Dirs: Joseph Bull, Luke Seomore. UK. 2014. 86mins
An impressively dour and dense new British drama, Blood Cells is a strikingly dark drama given heart and soul thanks to Barry Ward’s suitably intense lead performance as a lost soul adrift from his family and his past trying – in his own way – to find a way home.
Blood Cells is a strikingly haunting film.
Screening as part of the Biennale College at Venice, it is a delve into the bleak underbelly of the UK as people on the fringes of society try to find their way in life and struggle to make good. A tough sell in terms of formal distribution, it is, however, made with a certain low-budget style and in Ward (who starred in Ken Loach’s Jimmy’s Hall) has a charismatic lead who helps make it all the more watchable.
He plays Adam, a man who has lead a listless existence since his family’s farm was devastated by the Foot and Mouth epidemic of 2001, when his life fell apart after a devastating and tragic incident. He left what was left of the farm and since then has led a rootless life wandering the fringes of society, picking up work while he can and consoling himself with drink and fleeting relationships.
When his younger brother Aiden gets in touch to tell him about the birth of his first child he is faced with a dilemma – to return home and embrace the family (and links to his younger life) or to keep wandering and never return home again. He decides to embark on a journey home – passing through towns and lives he has interacted with over the years – and try and break away from his lonely past.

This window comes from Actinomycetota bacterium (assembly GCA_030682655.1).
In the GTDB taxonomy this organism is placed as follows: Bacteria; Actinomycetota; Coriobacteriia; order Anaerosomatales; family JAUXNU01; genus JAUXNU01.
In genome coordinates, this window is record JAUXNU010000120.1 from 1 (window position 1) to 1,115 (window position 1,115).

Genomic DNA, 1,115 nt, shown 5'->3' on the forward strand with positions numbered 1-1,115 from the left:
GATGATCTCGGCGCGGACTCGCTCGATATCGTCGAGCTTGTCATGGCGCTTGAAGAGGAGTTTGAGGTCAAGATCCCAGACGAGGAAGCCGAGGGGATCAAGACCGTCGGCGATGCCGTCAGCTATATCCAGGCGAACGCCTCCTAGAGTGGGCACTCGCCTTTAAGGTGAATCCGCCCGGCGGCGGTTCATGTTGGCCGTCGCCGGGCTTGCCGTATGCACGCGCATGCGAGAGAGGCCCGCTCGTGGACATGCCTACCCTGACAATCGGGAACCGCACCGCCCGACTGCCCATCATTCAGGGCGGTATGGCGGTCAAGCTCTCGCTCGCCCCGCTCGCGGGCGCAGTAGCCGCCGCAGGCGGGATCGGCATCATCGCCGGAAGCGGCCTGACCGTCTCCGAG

He visits the seaside town of Rhyl and attempts to see former love Lauren (Chloe Pirrie), who is not inclined to have him part of her new life, and heads to Sheffield to see another former lover Hayley (Hayley Squires), who wants him to stay with her, but he cannot adjust to her life as a worker in a sleazy sex club. Still haunted by his memories of what happened on the farm, he finally comes to see that home is the only place to heal his tormented soul.
Blood Cells is a strikingly haunting film, and while the title might sound like a genre film it offers a new voice on the British film landscape and could well be appreciated by other film festivals. It is a stark and often sad film, but one that takes it viewer on a journey through a rarely seen variation on the Great British landscape.
Production company/sales contact: Third Films, email@example.com
Producers: Samm Haillay, Ben Young, Duane Hopkins
Co-producers: Tim Francis, Andrew McVicar
Screenplay: Joseph Bull, Luke Seomore, Ben Young
Cinematography: David Procter
Editor: Darren Baldwin
Production designers: Ben Lack, Samuel Waters
Music: Luke Seomore
Main cast: Barry Ward, Hayley Squires, Jimmy Akingbola, Keith McErlean, Francis McGee, Chloe Pirrie